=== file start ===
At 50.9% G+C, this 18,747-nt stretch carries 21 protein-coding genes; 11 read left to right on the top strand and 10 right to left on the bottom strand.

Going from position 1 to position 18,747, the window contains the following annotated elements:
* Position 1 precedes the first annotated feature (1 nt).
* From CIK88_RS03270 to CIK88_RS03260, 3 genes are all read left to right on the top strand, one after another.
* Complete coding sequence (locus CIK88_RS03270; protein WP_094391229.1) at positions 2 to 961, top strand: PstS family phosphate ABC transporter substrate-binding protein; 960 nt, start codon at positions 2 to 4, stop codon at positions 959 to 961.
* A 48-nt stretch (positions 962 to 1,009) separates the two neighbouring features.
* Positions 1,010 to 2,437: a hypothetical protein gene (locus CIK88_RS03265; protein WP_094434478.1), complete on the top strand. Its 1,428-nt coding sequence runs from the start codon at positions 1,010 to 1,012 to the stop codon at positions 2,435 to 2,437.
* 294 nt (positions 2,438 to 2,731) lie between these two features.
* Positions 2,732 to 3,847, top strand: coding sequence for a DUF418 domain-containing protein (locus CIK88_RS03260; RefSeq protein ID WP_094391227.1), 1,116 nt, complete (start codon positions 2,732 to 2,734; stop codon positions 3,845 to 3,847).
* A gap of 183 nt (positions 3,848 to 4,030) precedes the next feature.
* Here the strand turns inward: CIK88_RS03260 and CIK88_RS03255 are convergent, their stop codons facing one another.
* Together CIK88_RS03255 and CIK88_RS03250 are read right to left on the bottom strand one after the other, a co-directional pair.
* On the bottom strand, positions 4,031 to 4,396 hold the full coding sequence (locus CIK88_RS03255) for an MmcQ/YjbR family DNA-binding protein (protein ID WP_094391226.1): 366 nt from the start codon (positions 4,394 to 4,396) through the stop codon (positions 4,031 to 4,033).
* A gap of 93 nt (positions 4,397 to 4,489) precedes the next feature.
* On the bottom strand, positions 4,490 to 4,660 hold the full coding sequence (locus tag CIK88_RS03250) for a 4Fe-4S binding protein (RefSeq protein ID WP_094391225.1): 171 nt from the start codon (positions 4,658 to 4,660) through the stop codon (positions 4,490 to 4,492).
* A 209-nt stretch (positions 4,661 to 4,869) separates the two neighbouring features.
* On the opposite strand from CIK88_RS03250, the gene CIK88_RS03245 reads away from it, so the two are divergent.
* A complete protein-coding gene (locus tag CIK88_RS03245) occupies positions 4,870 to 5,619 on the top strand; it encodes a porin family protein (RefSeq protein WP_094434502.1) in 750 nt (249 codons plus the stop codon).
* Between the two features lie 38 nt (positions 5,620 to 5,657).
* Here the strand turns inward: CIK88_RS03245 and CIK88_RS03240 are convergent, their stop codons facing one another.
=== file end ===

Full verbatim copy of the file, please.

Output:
At 50.9% G+C, this 18,747-nt stretch carries 21 protein-coding genes; 11 read left to right on the top strand and 10 right to left on the bottom strand.

Going from position 1 to position 18,747, the window contains the following annotated elements:
* Position 1 precedes the first annotated feature (1 nt).
* From CIK88_RS03270 to CIK88_RS03260, 3 genes are all read left to right on the top strand, one after another.
* Complete coding sequence (locus CIK88_RS03270; protein WP_094391229.1) at positions 2 to 961, top strand: PstS family phosphate ABC transporter substrate-binding protein; 960 nt, start codon at positions 2 to 4, stop codon at positions 959 to 961.
* A 48-nt stretch (positions 962 to 1,009) separates the two neighbouring features.
* Positions 1,010 to 2,437: a hypothetical protein gene (locus CIK88_RS03265; protein WP_094434478.1), complete on the top strand. Its 1,428-nt coding sequence runs from the start codon at positions 1,010 to 1,012 to the stop codon at positions 2,435 to 2,437.
* 294 nt (positions 2,438 to 2,731) lie between these two features.
* Positions 2,732 to 3,847, top strand: coding sequence for a DUF418 domain-containing protein (locus CIK88_RS03260; RefSeq protein ID WP_094391227.1), 1,116 nt, complete (start codon positions 2,732 to 2,734; stop codon positions 3,845 to 3,847).
* A gap of 183 nt (positions 3,848 to 4,030) precedes the next feature.
* Here the strand turns inward: CIK88_RS03260 and CIK88_RS03255 are convergent, their stop codons facing one another.
* Together CIK88_RS03255 and CIK88_RS03250 are read right to left on the bottom strand one after the other, a co-directional pair.
* On the bottom strand, positions 4,031 to 4,396 hold the full coding sequence (locus CIK88_RS03255) for an MmcQ/YjbR family DNA-binding protein (protein ID WP_094391226.1): 366 nt from the start codon (positions 4,394 to 4,396) through the stop codon (positions 4,031 to 4,033).
* A gap of 93 nt (positions 4,397 to 4,489) precedes the next feature.
* On the bottom strand, positions 4,490 to 4,660 hold the full coding sequence (locus tag CIK88_RS03250) for a 4Fe-4S binding protein (RefSeq protein ID WP_094391225.1): 171 nt from the start codon (positions 4,658 to 4,660) through the stop codon (positions 4,490 to 4,492).
* A 209-nt stretch (positions 4,661 to 4,869) separates the two neighbouring features.
* On the opposite strand from CIK88_RS03250, the gene CIK88_RS03245 reads away from it, so the two are divergent.
* A complete protein-coding gene (locus tag CIK88_RS03245) occupies positions 4,870 to 5,619 on the top strand; it encodes a porin family protein (RefSeq protein WP_094434502.1) in 750 nt (249 codons plus the stop codon).
* Between the two features lie 38 nt (positions 5,620 to 5,657).
* Here the strand turns inward: CIK88_RS03245 and CIK88_RS03240 are convergent, their stop codons facing one another.